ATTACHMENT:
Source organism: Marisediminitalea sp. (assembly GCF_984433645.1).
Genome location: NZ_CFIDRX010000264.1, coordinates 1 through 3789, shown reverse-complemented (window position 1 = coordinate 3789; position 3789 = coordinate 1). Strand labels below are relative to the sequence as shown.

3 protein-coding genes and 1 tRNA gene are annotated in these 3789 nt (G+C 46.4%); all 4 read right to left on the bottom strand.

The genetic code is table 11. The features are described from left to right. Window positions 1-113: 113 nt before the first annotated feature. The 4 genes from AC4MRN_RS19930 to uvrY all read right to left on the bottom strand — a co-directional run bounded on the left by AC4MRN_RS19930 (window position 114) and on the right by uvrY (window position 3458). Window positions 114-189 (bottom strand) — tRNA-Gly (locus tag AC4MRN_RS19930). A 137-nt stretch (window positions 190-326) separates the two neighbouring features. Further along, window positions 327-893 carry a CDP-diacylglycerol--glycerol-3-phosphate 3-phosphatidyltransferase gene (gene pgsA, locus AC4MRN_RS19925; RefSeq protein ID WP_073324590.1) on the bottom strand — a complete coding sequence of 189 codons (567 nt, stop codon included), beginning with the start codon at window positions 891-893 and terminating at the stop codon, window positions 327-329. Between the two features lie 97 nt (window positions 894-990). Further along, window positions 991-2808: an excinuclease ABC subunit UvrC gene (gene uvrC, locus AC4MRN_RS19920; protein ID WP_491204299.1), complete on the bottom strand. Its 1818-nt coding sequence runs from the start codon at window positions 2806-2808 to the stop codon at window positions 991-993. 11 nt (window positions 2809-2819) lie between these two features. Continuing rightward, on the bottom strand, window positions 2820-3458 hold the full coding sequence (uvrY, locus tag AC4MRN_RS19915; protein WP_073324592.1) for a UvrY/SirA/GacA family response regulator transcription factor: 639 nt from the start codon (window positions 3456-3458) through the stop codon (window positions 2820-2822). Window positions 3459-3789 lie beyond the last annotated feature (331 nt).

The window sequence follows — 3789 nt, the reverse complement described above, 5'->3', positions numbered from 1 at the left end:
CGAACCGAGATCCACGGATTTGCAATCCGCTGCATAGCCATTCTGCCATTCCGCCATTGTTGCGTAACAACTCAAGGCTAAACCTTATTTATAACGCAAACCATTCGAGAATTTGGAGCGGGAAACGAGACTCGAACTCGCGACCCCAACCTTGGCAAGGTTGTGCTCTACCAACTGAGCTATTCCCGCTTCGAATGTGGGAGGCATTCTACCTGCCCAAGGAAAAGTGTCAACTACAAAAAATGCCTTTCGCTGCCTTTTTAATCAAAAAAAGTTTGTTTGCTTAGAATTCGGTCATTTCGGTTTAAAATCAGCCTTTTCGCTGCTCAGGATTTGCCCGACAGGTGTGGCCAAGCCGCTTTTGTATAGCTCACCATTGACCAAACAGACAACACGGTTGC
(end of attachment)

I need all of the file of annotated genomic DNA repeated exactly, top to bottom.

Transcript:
Source organism: Marisediminitalea sp. (assembly GCF_984433645.1).
Genome location: NZ_CFIDRX010000264.1, coordinates 1 through 3789, shown reverse-complemented (window position 1 = coordinate 3789; position 3789 = coordinate 1). Strand labels below are relative to the sequence as shown.

3 protein-coding genes and 1 tRNA gene are annotated in these 3789 nt (G+C 46.4%); all 4 read right to left on the bottom strand.

The genetic code is table 11. The features are described from left to right. Window positions 1-113: 113 nt before the first annotated feature. The 4 genes from AC4MRN_RS19930 to uvrY all read right to left on the bottom strand — a co-directional run bounded on the left by AC4MRN_RS19930 (window position 114) and on the right by uvrY (window position 3458). Window positions 114-189 (bottom strand) — tRNA-Gly (locus tag AC4MRN_RS19930). A 137-nt stretch (window positions 190-326) separates the two neighbouring features. Further along, window positions 327-893 carry a CDP-diacylglycerol--glycerol-3-phosphate 3-phosphatidyltransferase gene (gene pgsA, locus AC4MRN_RS19925; RefSeq protein ID WP_073324590.1) on the bottom strand — a complete coding sequence of 189 codons (567 nt, stop codon included), beginning with the start codon at window positions 891-893 and terminating at the stop codon, window positions 327-329. Between the two features lie 97 nt (window positions 894-990). Further along, window positions 991-2808: an excinuclease ABC subunit UvrC gene (gene uvrC, locus AC4MRN_RS19920; protein ID WP_491204299.1), complete on the bottom strand. Its 1818-nt coding sequence runs from the start codon at window positions 2806-2808 to the stop codon at window positions 991-993. 11 nt (window positions 2809-2819) lie between these two features. Continuing rightward, on the bottom strand, window positions 2820-3458 hold the full coding sequence (uvrY, locus tag AC4MRN_RS19915; protein WP_073324592.1) for a UvrY/SirA/GacA family response regulator transcription factor: 639 nt from the start codon (window positions 3456-3458) through the stop codon (window positions 2820-2822). Window positions 3459-3789 lie beyond the last annotated feature (331 nt).

The window sequence follows — 3789 nt, the reverse complement described above, 5'->3', positions numbered from 1 at the left end:
CGAACCGAGATCCACGGATTTGCAATCCGCTGCATAGCCATTCTGCCATTCCGCCATTGTTGCGTAACAACTCAAGGCTAAACCTTATTTATAACGCAAACCATTCGAGAATTTGGAGCGGGAAACGAGACTCGAACTCGCGACCCCAACCTTGGCAAGGTTGTGCTCTACCAACTGAGCTATTCCCGCTTCGAATGTGGGAGGCATTCTACCTGCCCAAGGAAAAGTGTCAACTACAAAAAATGCCTTTCGCTGCCTTTTTAATCAAAAAAAGTTTGTTTGCTTAGAATTCGGTCATTTCGGTTTAAAATCAGCCTTTTCGCTGCTCAGGATTTGCCCGACAGGTGTGGCCAAGCCGCTTTTGTATAGCTCACCATTGACCAAACAGACAACACGGTTGC